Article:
rotection challenges around the globe require innovative legal, policy and practical responses. Drawing primarily from a new generation of researchers in the field of refugee law, this volume explores the ‘boundaries’ of refugee law. On the one hand, it ascertains the scope of the legal provisions by highlighting new trends in State practice and analysing the jurisprudence of international human rights bodies, as well as national and international Courts. On the other hand, it marks the boundaries of refugee law as ‘legal frontiers’ whilst exploring new approaches and new frameworks that are necessary in order to address the emerging protection challenges.
Baxewanos, F., Defending Refugee Rights : International Law and Europe's Offshored Immigration Control, Wien ; Graz, NWV Neuer Wissenschaftlicher Verlag, 2015.View this title in our link resolver Plinklet
European immigration control has been increasingly offshored in recent years. Various measures, such as the introduction of stricter visa requirements, carrier sanctions, and immigration liaison officers, effectively shifted immigration control away from the European border into third states' territories. As these extraterritorial controls are usually not accompanied by appropriate legal safeguards, they raise important questions from a human rights perspective. For refugees, in particular, they make access to protection increasingly unavailable.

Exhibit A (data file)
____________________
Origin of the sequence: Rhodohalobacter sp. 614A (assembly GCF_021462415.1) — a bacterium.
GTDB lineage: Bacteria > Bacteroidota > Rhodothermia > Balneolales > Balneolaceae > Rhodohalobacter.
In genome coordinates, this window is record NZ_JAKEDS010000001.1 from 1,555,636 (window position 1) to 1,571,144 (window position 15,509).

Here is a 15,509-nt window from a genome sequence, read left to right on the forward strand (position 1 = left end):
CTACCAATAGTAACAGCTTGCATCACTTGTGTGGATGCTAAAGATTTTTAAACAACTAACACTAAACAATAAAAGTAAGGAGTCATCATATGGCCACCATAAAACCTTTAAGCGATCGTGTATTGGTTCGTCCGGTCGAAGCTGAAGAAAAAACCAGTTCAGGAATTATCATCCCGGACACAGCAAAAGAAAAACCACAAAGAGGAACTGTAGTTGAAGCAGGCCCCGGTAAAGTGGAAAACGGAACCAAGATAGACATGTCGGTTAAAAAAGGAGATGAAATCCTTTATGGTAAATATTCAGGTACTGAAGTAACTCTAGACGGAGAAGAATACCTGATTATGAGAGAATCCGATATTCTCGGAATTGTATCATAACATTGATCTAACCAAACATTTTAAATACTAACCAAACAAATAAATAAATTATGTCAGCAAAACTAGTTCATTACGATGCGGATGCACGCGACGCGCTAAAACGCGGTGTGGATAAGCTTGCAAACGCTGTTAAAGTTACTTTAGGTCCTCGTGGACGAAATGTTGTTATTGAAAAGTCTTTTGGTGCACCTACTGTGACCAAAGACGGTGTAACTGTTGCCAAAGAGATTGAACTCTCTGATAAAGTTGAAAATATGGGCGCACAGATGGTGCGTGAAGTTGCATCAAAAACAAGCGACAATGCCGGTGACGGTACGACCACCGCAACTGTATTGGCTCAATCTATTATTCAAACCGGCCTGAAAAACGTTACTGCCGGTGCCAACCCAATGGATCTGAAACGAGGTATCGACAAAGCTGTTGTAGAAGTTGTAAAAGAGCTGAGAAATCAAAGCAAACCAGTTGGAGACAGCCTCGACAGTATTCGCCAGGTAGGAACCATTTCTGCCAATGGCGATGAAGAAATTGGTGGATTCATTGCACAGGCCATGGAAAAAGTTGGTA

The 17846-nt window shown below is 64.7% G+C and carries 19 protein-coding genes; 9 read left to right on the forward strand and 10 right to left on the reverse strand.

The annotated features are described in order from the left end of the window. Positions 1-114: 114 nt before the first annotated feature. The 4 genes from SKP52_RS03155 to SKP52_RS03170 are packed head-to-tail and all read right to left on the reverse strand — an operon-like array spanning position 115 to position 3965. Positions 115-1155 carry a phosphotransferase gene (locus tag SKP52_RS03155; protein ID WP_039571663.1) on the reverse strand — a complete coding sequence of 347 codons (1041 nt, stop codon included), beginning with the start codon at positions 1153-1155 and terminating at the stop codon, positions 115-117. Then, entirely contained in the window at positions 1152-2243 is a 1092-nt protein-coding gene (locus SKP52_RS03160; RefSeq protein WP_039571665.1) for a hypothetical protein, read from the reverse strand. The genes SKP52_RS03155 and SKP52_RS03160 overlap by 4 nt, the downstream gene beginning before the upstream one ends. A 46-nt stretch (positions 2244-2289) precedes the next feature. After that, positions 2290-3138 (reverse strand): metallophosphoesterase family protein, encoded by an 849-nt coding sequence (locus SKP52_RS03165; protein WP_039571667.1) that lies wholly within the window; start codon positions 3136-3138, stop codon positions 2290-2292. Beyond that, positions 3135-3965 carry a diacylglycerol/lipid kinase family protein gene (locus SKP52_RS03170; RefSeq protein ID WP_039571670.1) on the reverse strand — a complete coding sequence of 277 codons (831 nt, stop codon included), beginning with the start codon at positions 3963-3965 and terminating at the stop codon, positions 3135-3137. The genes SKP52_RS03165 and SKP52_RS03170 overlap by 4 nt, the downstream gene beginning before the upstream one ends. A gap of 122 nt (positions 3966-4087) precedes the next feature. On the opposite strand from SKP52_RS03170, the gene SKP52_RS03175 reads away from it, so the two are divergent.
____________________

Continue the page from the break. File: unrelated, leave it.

This book is therefore concerned with the question of how refugee rights can be upheld in situations of offshored immigration control. It answers this question from an interdisciplinary perspective, dealing with
- theoretical concepts that need to be revisited in order to strengthen international law's effectiveness in these situations, such as ‘the border' and ‘sovereignty';
- the development, forms and rationales of offshored immigration control; and
- legal instruments to ensure human rights protection in these cases, especially regarding the principle of non-refoulement.
Peers, S. (et al)(eds.), EU Immigration and Asylum Law, Text and Commentary, Volume III: EU Asylum Law, Leiden, Brill Nijhoff, 2015.View this title in our link resolver Plinklet
Since 1999, the EU has adopted legislation harmonizing many areas of immigration law, in particular rules on borders, visas, legal migration, and irregular migration. The much-enlarged and fully updated second edition of this book contains the text of and detailed commentary upon every significant measure in this field proposed or adopted up until 1 September 2011. It includes commentary on the EU visa code, the Schengen Borders Code, the Frontex Regulation, the Returns Directive, the Directives on family reunion, long-term residents and single permits for migrant workers, and many more besides.